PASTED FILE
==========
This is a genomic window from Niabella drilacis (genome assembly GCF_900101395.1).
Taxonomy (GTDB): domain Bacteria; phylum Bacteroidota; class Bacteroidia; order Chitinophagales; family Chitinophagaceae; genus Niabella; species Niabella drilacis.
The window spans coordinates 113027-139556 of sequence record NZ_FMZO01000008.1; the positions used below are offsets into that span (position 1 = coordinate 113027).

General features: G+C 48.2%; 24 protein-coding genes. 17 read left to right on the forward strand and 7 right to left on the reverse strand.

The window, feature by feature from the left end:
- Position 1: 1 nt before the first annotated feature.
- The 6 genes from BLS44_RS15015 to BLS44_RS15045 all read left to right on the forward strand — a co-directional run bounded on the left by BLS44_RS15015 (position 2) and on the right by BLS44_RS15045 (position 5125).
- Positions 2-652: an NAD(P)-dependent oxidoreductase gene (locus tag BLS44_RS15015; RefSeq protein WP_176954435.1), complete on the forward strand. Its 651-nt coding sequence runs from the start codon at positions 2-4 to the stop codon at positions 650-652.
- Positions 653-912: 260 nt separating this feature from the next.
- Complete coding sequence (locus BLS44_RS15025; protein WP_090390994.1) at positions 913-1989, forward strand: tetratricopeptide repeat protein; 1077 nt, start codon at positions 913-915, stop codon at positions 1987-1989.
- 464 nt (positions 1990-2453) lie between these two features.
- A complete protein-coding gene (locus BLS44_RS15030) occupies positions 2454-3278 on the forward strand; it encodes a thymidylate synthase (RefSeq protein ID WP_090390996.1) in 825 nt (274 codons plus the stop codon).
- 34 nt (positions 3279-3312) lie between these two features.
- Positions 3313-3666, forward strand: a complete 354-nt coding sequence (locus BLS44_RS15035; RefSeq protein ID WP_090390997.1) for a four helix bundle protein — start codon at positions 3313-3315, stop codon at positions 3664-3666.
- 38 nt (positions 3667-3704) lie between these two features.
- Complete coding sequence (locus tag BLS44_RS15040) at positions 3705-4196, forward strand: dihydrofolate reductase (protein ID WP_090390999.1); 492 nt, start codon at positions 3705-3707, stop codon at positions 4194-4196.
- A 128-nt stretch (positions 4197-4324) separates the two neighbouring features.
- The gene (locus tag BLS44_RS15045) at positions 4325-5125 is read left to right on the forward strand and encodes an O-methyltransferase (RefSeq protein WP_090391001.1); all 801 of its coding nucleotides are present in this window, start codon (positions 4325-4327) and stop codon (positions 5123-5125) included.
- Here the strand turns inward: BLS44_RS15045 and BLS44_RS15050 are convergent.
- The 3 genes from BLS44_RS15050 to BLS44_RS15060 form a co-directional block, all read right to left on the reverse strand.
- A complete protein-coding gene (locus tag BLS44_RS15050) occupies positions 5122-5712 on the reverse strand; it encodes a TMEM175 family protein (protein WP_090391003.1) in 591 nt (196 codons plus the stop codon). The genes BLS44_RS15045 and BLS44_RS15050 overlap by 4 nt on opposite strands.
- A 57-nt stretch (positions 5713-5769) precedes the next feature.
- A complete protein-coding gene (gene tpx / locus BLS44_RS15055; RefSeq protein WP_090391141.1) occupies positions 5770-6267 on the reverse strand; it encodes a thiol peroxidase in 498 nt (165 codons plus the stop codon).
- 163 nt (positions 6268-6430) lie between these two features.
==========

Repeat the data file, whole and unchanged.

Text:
This is a genomic window from Niabella drilacis (genome assembly GCF_900101395.1).
Taxonomy (GTDB): domain Bacteria; phylum Bacteroidota; class Bacteroidia; order Chitinophagales; family Chitinophagaceae; genus Niabella; species Niabella drilacis.
The window spans coordinates 113027-139556 of sequence record NZ_FMZO01000008.1; the positions used below are offsets into that span (position 1 = coordinate 113027).

General features: G+C 48.2%; 24 protein-coding genes. 17 read left to right on the forward strand and 7 right to left on the reverse strand.

The window, feature by feature from the left end:
- Position 1: 1 nt before the first annotated feature.
- The 6 genes from BLS44_RS15015 to BLS44_RS15045 all read left to right on the forward strand — a co-directional run bounded on the left by BLS44_RS15015 (position 2) and on the right by BLS44_RS15045 (position 5125).
- Positions 2-652: an NAD(P)-dependent oxidoreductase gene (locus tag BLS44_RS15015; RefSeq protein WP_176954435.1), complete on the forward strand. Its 651-nt coding sequence runs from the start codon at positions 2-4 to the stop codon at positions 650-652.
- Positions 653-912: 260 nt separating this feature from the next.
- Complete coding sequence (locus BLS44_RS15025; protein WP_090390994.1) at positions 913-1989, forward strand: tetratricopeptide repeat protein; 1077 nt, start codon at positions 913-915, stop codon at positions 1987-1989.
- 464 nt (positions 1990-2453) lie between these two features.
- A complete protein-coding gene (locus BLS44_RS15030) occupies positions 2454-3278 on the forward strand; it encodes a thymidylate synthase (RefSeq protein ID WP_090390996.1) in 825 nt (274 codons plus the stop codon).
- 34 nt (positions 3279-3312) lie between these two features.
- Positions 3313-3666, forward strand: a complete 354-nt coding sequence (locus BLS44_RS15035; RefSeq protein ID WP_090390997.1) for a four helix bundle protein — start codon at positions 3313-3315, stop codon at positions 3664-3666.
- 38 nt (positions 3667-3704) lie between these two features.
- Complete coding sequence (locus tag BLS44_RS15040) at positions 3705-4196, forward strand: dihydrofolate reductase (protein ID WP_090390999.1); 492 nt, start codon at positions 3705-3707, stop codon at positions 4194-4196.
- A 128-nt stretch (positions 4197-4324) separates the two neighbouring features.
- The gene (locus tag BLS44_RS15045) at positions 4325-5125 is read left to right on the forward strand and encodes an O-methyltransferase (RefSeq protein WP_090391001.1); all 801 of its coding nucleotides are present in this window, start codon (positions 4325-4327) and stop codon (positions 5123-5125) included.
- Here the strand turns inward: BLS44_RS15045 and BLS44_RS15050 are convergent.
- The 3 genes from BLS44_RS15050 to BLS44_RS15060 form a co-directional block, all read right to left on the reverse strand.
- A complete protein-coding gene (locus tag BLS44_RS15050) occupies positions 5122-5712 on the reverse strand; it encodes a TMEM175 family protein (protein WP_090391003.1) in 591 nt (196 codons plus the stop codon). The genes BLS44_RS15045 and BLS44_RS15050 overlap by 4 nt on opposite strands.
- A 57-nt stretch (positions 5713-5769) precedes the next feature.
- A complete protein-coding gene (gene tpx / locus BLS44_RS15055; RefSeq protein WP_090391141.1) occupies positions 5770-6267 on the reverse strand; it encodes a thiol peroxidase in 498 nt (165 codons plus the stop codon).
- 163 nt (positions 6268-6430) lie between these two features.